Rove drew fire from Palin and other conservatives earlier this year after O'Donnell won the Republican primary in a surprising upset, saying that O'Donnell was unelectable, had made too many mistakes and carried too many skeletons in her background, and would prove detrimental to the party. Palin and others immediately critized Rove's comments.
Tuesday night, in the wake of O'Donnell's defeat, the two FNC contributors showed they still haven't come to an agreement.
"Look, it gave me no pleasure to say she was unlikely to win," Rove said Tuesday. "This again proves a lesson. This is a candidate right on the issues, but had mishandled a series of questions raised by the press early on in the race about her background and previous statements."
O'Donnell proved to be a lighting rod during her short campaign as the Republican candidate, drawing criticism for everything from her past financial difficulties to comments about dabbling in witchcraft as a teenager.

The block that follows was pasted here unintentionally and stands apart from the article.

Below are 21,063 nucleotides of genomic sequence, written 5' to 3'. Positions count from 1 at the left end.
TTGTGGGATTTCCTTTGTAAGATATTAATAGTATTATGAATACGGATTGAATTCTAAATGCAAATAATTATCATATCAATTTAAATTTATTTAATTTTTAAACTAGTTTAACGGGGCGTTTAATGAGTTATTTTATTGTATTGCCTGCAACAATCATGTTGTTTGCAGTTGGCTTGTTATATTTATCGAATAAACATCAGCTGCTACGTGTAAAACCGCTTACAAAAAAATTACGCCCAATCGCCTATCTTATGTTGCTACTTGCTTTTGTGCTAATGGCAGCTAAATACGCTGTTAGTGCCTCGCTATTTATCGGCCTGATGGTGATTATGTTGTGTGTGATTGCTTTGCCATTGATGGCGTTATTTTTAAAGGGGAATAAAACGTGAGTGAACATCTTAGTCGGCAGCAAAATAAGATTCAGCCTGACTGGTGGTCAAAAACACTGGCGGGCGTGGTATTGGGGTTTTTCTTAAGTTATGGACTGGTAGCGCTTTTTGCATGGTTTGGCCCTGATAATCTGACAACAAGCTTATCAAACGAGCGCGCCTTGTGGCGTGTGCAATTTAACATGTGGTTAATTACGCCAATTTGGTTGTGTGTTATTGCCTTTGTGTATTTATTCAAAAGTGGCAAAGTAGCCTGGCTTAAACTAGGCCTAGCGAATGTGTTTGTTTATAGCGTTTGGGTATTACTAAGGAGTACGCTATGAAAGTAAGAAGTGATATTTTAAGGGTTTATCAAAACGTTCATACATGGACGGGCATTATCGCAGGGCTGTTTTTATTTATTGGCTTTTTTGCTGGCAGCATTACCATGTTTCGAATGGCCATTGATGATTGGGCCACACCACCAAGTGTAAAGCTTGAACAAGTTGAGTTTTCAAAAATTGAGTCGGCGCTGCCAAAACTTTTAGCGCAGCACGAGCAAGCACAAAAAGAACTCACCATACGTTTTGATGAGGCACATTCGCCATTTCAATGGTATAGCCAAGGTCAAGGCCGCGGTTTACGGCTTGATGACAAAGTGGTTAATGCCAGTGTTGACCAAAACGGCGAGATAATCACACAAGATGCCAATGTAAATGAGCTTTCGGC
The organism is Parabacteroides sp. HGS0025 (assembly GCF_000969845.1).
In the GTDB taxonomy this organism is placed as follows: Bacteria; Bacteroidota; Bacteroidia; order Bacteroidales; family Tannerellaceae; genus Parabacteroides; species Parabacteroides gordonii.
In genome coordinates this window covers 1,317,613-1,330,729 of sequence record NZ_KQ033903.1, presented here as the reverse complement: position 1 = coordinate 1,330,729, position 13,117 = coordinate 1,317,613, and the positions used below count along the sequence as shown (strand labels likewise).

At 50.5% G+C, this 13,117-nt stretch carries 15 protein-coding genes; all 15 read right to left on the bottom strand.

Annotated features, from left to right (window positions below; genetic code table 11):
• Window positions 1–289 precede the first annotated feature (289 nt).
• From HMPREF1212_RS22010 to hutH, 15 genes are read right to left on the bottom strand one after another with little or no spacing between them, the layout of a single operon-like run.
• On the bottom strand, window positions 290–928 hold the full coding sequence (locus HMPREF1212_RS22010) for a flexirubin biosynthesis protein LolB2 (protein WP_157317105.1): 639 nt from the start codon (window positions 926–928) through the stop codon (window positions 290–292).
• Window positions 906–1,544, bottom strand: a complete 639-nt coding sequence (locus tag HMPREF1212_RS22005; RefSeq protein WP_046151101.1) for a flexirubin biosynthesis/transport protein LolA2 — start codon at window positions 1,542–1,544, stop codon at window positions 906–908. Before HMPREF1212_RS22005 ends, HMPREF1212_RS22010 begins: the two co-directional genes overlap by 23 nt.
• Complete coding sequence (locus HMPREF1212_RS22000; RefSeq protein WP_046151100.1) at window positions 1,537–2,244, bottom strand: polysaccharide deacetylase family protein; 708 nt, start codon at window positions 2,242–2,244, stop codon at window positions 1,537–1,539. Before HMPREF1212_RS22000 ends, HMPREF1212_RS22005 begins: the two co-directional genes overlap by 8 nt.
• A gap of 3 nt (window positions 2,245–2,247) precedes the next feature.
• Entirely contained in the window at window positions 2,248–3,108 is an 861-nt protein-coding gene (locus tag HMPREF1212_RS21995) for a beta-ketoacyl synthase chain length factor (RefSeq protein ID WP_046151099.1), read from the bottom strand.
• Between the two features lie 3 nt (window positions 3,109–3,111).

"She said things to the newspapers at local stations that were not credible," Rove said. "She started to clean it up late in the campaign, but too late, apparently."
Palin endorsed O'Donnell during the Delaware primaries, and many pundits credit that endorsement with O'Donnell's surprising surge in popularity and win over longtime GOP congressman Mike Castle.
"Christine's defeat in a deep blue state - not a surprise," Palin said Tuesday, "but disappointing for those who wanted to shake things up."
When asked about Rove's prediction that O'Donnell would lose the senate campaign, Palin didn't back down.
"I look forward to Karl Rove and others looking at...reporting that exit polls are showing that Mike Castle would have even lost to Chris Coons," she said. "There was never any guarantee that a hard-core conservative would win in a deep blue state like Delaware."